27 March 2011

I'm definitely moving to BLOGGER

I had been thinking about it for a long time but somehow I hadn't taken the steps to do it yet; but today is the day!!!

I had my website/blog hosted by weebly for almost two years. I liked it a lot at first. It was easy to use but in time I felt the need to give more prominence to my blog, after all it is the part that is more regularly updated and changed, other more static content does not need much fuss,  you can host it anywhere, anyhow.

Weebly has ease of use, which is fine in today's world where we tend to complicate things unnecessarily. But what I did not like about weebly was:

- Often their servers are way too slow. On a daily basis it takes ages to load my homepage.
- Iceweasel is not supported. At the moment of writing this I primarly use Chromium-browser. Which I do not think it is supported either. But previously I used iceweasel a lot. One thing I can assure you. Noone is ever gonna tell me which software I have to use. And that's the truth.
- I think their DNS servers are buggy or something. In my day to day browsing I get too many navigation errors or "Site not published" messages. After reloading a thousand times the site suddenly appears.
- Blogging features are too poor. You can't search older posts. You have to do it manually.
- Their online editor sucks. I have lost too many hours of my precious time writing and rewriting posts because the editor hungs and I have to start all over again. That makes me sick. Once is enough, but it happens once and again.
- You can't backup your blog.

What I love about blogger:

- Powerful editor with the possibility of having "about me" pages.
- Comments spam detection (I deleted my first attempt at blogging with google because of spam)
- Highly configurable.
- Mail2Blogger (also from mobile devices)
- OpenID
- Google gadgets is not bad although not my cup of tea.
- Stats are great!!!
- Preview option
- You can export/import your blog.

The (will to give) special relevance to the blog came about almost as a matter of chance, as so many things in life. As a grew a regular blogger I felt the need for more powerful features, but when I read Linus' Blog I suddenly realized that we had one thing in common. I quote:

"I sit in my office ... reading and writing email all day."

I also spend long hours reading and writing email, so blogger's feature of "Mail2Blogger" saved my life, or at least a lot of time. Now I do not have to sign in to fight a battle against a hideous online editor. I just have to send an email with my thoughts or my whatever you may call this and press the send button.

I used to think that the web browser was the cornerstone of a computer, but now I'm beginning to think that the mail composer is it. Well times change.

25 March 2011

Adding Debian-live to Linux section at

This text is going to be added at the end of the linux section (See linux tab above) after the Live CD??? paragraph:

Talking about live systems I can't help mentioning Debian-live. A personal favourite.

NOTE: Even though the project is geared towards teaching/helping/encouraging users to generate their own images, you can find several standard prebuilt images at their download site.

The Debian-live team produces what probably is the most amazing live system there is out there. Among other reasons because it is based on Debian. The images they create can be copied to Cd's, Dvd's or USB devices such as flash drives or even USB hard disks. These images can also be tried out using virtualization (qemu or vm). The ability to boot from USB devices allows you to try as many images as you please because of the rewritable nature of these drives. I have a 4 GB flash drive exclusively devoted to try Debian-live systems. I do it because they are really useful and secondly for the sake of learning new things.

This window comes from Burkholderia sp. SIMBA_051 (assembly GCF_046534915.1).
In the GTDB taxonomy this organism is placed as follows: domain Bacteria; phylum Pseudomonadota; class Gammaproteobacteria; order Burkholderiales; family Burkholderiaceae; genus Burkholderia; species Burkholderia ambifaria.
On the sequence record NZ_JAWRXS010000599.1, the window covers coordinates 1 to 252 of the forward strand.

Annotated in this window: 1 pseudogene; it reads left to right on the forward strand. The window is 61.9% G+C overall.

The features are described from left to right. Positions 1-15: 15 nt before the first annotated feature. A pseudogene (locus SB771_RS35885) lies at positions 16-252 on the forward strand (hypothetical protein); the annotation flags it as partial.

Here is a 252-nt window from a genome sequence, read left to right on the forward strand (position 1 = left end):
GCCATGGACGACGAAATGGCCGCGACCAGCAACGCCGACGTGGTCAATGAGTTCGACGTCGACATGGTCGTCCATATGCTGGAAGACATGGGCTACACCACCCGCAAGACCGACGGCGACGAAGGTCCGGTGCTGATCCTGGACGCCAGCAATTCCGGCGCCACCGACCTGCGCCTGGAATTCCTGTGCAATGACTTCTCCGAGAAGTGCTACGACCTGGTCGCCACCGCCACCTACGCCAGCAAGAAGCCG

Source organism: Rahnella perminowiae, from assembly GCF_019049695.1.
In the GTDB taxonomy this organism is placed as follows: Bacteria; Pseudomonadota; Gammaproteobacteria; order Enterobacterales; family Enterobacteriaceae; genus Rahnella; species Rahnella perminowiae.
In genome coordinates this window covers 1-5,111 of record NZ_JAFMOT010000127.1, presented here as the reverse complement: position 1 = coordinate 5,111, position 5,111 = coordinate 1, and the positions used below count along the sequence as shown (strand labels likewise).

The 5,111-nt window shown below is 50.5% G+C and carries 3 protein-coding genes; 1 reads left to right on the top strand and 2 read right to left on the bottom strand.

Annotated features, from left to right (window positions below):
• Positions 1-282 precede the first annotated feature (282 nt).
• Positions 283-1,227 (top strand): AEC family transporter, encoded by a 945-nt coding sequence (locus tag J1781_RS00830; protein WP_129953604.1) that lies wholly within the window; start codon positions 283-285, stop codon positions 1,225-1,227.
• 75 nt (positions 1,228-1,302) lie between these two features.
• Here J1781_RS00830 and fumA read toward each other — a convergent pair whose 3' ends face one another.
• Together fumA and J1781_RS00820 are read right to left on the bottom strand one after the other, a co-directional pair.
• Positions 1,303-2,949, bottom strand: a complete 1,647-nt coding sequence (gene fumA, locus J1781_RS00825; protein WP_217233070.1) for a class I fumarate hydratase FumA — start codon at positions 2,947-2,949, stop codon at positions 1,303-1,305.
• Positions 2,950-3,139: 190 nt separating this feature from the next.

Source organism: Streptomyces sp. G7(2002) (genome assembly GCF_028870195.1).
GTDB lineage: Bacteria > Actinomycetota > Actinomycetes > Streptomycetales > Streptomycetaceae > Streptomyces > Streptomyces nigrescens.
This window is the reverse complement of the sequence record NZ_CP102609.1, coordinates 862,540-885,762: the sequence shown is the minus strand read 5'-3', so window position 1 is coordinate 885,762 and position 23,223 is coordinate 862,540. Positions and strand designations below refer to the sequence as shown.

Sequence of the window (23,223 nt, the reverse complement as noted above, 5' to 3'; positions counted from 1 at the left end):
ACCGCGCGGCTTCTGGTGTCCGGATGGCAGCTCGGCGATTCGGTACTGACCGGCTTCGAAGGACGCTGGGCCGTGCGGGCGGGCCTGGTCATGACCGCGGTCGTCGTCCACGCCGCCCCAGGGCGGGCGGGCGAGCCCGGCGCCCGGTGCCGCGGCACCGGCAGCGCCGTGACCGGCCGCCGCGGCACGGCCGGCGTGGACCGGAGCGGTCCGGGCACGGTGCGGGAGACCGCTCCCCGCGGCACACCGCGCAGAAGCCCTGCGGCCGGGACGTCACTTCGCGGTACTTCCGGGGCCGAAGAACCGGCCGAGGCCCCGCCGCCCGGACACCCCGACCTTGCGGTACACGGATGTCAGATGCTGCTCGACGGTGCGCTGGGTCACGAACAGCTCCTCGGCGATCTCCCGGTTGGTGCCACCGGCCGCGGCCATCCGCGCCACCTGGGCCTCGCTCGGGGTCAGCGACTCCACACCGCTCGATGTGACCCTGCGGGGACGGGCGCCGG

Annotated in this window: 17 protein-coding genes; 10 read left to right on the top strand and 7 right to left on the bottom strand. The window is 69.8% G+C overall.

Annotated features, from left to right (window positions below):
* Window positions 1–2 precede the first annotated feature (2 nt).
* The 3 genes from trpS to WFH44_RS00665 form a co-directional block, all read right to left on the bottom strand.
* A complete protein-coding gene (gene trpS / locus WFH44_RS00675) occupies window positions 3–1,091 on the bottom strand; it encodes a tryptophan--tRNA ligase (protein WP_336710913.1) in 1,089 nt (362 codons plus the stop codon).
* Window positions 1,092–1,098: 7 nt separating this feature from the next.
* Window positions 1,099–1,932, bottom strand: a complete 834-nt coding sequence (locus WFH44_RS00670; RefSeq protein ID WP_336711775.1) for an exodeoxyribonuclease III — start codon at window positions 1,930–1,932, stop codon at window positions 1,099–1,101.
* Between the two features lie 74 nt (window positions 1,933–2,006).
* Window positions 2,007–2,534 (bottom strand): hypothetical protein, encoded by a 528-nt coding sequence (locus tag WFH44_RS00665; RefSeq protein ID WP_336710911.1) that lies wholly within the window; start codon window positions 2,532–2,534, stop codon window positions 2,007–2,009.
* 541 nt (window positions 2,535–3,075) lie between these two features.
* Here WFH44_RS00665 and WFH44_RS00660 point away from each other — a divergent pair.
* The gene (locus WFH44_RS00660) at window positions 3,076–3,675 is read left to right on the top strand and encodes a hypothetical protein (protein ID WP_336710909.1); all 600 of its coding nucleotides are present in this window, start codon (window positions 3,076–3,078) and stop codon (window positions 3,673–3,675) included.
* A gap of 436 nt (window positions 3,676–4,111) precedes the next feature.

My reasons for using debian-live systems:

-You can customize the images yourself.
-Images can be used to test hardware.
-Images come in handy as a rescue tool.
-They are nice guys :)

In order to know the project better I recommend you visit their website at and in order to master your knowledge of their live system build I insist you read their live-manual at

Here is a list of what you can find in a Debian live system:

- It reflects the (current) state of one distribution.
- It runs on as many architectures as possible.
- It consists of unchanged Debian packages only.
- It does not contain any unofficial packages.
- It uses an unaltered Debian kernel with no additional patches.

If you are interested in contacting the members of the team you can find them:

-Sending a mail to their mailing list at
-On irc in the #debian-live channel on (OFTC)

Busy eeepc

Can an eeepc 701 4G be any more busy?

21 March 2011

First day of Spring!!!

One more...

20 March 2011

From caveman to Middle Ages

It goes without saying...



15 March 2011

On why did Facebook kill the msn star

It has been happening for years now but surprisingly enough I had not paid attention to it until last week. There are less and less people connected to the msn (or call it windows live im) service.
I have 83 contacts on amsn but only between 10-15 are online on a daily basis. That was a bit weird but somehow understandable, over the years some people abandon their accounts, some may block you or even delete you. That's life. But so many? No, there had to be a better reason for that.

I began my quest for knowledge on the subject. I asked some people about their msn address but surprisingly enough they told me they didn't have a msn account. However they had  other social networking accounts such as facebook. Then I asked some of my contacts who I met on the street and they told me that since they signed up for facebook or other similar services (like tuenti) they never or hardly ever connected their msn clients.